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National opposes campaign finance reform

6 September 2006

National opposes campaign finance reform

The National Party has gone to ground as they prepare to oppose comprehensive campaign finance reform in a bid to return to two-party politics, Labour strategist Pete Hodgson said today.

National leader Don Brash pulled out of a television interview this morning and his office refused to allow other MPs to front amid a widening of the debate around election financing.

"National's 2005 election campaign represented a sea change in New Zealand politics," Pete Hodgson said. "From the Exclusive Brethren to their use of secret trusts to conceal the source of 90 per cent of their donations, National in 2005 moved closer to the North American model of big money politics than we've ever seen in this country.

"National have been desperate to demonise the public funding of campaigns to deflect attention from the unethical and illegal financing of their own election efforts.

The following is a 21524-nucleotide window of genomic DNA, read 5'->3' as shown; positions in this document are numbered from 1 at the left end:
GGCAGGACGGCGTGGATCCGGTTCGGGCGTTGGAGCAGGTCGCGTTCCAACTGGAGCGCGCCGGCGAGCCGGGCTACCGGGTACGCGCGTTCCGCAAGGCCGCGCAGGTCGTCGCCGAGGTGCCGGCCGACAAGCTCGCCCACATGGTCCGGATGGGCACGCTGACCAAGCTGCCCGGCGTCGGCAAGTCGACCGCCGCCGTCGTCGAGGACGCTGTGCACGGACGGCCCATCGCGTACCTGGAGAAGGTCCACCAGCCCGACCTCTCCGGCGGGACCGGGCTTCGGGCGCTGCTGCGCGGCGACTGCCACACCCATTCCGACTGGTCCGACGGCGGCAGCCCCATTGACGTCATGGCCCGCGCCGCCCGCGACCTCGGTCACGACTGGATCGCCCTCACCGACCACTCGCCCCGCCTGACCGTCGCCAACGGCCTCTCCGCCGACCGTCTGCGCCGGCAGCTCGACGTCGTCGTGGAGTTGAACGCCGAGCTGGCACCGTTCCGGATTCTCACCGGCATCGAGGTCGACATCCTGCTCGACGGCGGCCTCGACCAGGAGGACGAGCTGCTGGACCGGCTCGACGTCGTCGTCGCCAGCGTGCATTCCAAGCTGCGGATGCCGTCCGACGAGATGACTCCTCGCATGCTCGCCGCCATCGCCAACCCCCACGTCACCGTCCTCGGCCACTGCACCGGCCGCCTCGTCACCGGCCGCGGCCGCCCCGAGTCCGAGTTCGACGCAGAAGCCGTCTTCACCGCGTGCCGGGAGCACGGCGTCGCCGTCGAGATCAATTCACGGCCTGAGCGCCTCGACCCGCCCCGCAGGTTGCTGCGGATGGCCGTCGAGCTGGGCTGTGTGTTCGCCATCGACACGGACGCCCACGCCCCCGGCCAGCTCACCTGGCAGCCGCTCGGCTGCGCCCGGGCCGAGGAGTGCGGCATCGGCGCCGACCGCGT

"Momentum is now building around comprehensive campaign finance reform and National is running scared. Don Brash pulled out of an interview on TVNZ this morning – after having been happy to debate me yesterday on Radio New Zealand – and his office refused to allow other MPs to front.

"Today's newspapers are rife with unanswered allegations about the conduct of National's 2005 campaign. National must front up with answers.

"National's inability to work with small parties under MMP is well known. In recent months National has been quietly calling for the scrapping of MMP and is now desperate to oppose any move to more transparent state funding of parties as they know it will give small parties and Labour a fair footing.

"National wants to replicate 2005's flood of anonymous donations and the Brethren's $1.2 million of un-attributable spending, which was a cut and paste of the 2004 US election swift boat attack on Democrat John Kerry.

"National's fight isn't about the 2005 election – they're getting ready for 2008 and more covert funding. National must be forced to confront the unanswered accusations about their 2005 campaign and must come clean on their opposition to campaign finance reform.

“Meantime Labour will be working with other parties on sweeping campaign finance reforms which ensure that National cannot rort future elections," Pete Hodgson said.


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